Sometimes, a topic that I've touched on in one of my log entries may need a little elaboration, or
I may want to express a little creativity through poetry or stories. Writing such things requires a little more work
than writing blog posts, but it also gives me a chance to really shape and express my thoughts.
It's too easy to fall into the trap -- the habit -- of only thinking simple thoughts
about simple things.
The mind will atrophy if it simply absorbs
things, information, ideas and does nothing to manipulate that into something new.
Bedside Journal II, 10/8/11
July 27, 2005
I must listen to the words of my heart. I
cannot dismiss what they say. My heart leads me, whether it is easy or hard, and I cannot help but listen.
Others may fall victim to the half-hearted vision of the world, but I will walk the straight path. There
is no other for me.
God has made me this way. It is painful
to try and vary from it. I don’t know how others can ignore their conscience. The
voice of my conscience is loud and cannot be ignored. It tells me “this is right” or “this
is wrong” and there is no arguing with it. How can others not do what is right? I do not understand.
Do I sometimes make mistakes? Of course. And I pay for it. The
error eats at me, and I must try and rectify it.
To conquer this, we must always try to do right. We
must always try to do better, to make this world a better place than it was when we found it. From the
smallest to the greatest things we can manage, we must strive for this. What are we here for if not to
make things better for those who come after? A burden lighter, a song more beautiful, a vista more enchanting,
a child more safe.
I was talking to my Dad today, and, as usual, the conversation led him into a story,
this one from his childhood:
In the flint-lined creeks and woods of Arkansas, the extended Nutt family lived in
land owned and worked and loved by generations. Most of your family lived within a short ride away from each other.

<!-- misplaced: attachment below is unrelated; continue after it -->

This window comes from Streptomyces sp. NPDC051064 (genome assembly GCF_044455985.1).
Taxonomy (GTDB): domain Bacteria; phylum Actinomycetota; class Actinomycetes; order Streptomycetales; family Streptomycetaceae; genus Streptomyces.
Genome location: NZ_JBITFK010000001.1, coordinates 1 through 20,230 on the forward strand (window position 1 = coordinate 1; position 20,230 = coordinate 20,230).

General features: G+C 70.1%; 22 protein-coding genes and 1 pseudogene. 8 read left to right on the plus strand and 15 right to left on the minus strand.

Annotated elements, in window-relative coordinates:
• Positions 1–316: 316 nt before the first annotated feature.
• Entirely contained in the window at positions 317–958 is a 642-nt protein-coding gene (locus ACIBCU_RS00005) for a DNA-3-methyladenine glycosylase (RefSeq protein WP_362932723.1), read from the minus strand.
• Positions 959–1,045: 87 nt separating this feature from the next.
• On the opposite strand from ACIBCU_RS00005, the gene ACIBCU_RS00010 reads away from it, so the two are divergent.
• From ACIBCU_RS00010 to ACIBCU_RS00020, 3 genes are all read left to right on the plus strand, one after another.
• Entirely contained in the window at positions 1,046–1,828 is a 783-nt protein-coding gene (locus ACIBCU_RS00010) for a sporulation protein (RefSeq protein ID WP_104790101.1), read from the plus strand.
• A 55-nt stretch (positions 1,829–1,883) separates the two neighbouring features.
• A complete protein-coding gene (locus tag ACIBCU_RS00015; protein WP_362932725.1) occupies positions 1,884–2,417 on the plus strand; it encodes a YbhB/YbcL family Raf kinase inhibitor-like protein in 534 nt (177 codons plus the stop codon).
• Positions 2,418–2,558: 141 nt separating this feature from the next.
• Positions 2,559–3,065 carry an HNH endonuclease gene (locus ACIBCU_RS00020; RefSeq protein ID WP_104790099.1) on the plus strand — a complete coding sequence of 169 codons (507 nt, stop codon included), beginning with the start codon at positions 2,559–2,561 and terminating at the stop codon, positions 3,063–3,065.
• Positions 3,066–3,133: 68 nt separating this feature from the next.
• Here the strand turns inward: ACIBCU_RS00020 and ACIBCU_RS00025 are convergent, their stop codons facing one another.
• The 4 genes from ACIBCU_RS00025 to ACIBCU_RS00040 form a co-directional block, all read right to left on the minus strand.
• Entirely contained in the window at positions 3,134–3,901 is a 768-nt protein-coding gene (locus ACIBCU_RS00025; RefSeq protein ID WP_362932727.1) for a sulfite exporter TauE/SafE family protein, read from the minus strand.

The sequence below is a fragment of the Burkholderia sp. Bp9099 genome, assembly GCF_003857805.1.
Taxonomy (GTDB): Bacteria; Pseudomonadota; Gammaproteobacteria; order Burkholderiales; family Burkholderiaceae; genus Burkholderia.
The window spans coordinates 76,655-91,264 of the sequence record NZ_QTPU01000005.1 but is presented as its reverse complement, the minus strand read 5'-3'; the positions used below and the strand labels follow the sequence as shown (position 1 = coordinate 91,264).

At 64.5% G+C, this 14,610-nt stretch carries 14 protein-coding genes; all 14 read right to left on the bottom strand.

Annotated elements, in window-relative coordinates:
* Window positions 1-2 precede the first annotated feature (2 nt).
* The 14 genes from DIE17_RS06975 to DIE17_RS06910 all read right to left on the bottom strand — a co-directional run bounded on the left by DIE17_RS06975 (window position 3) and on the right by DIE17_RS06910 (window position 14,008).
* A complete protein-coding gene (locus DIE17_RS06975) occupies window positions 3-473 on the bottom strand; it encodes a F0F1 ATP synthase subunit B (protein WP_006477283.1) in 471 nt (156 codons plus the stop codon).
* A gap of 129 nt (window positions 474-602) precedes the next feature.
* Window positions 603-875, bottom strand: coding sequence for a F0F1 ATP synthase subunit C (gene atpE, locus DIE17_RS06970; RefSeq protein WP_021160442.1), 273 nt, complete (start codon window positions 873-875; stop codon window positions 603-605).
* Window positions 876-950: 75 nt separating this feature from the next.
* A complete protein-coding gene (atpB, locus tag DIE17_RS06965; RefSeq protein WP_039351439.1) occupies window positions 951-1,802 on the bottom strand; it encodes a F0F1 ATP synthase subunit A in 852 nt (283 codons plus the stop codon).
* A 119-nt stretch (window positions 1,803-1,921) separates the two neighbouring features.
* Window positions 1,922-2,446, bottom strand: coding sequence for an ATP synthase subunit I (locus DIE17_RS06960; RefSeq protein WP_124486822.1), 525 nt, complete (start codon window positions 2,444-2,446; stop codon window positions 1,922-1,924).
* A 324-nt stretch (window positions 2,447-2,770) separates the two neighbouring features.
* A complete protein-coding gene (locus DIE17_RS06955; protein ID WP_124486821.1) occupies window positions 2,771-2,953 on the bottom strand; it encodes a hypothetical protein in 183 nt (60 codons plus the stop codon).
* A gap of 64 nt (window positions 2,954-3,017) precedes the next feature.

Dad's great Uncle Fred owned a car, but he never drove it. He always drove his team across the creek near
Dad's house when heading into town. Dad said you could hear the rattle and jangle of the wagon and harness a long
Being a little boy, not even old enough for school, he especially loved on going on a ride into
town. At the first jangle of the traces he would run inside to ask permission to ride into town with Uncle Fred.
Once getting into town, Uncle Fred would stop at the store or the smithy, whever he needed to conduct business that
day. Most places had a wagon yard where you could rest your team in the shade while in town.
Now, Uncle Fred
had a team made up of a tall thin mule and a big white mare. It was well known that the mule would kick, with little
or no provocation. It was just a given.
Once they had pulled into the wagon yard and stopped, the first thing
that mule would do is take his left hind foot and step outside the trace chain, giving him unrestricted access to kick at
anyone coming up on his left side.
Coming back to the wagon, Fred would take the trace chain and whack the mule
on the hock to make him put his foot back where it should be.
One day, Dad told him, "Uncle Fred, you're
going to reach down there one day and that mule is gonna kick you in the head and kill you."
Uncle Fred chewed
on his tobacco a couple of times, spit, and said, "He knows better than to kick me...."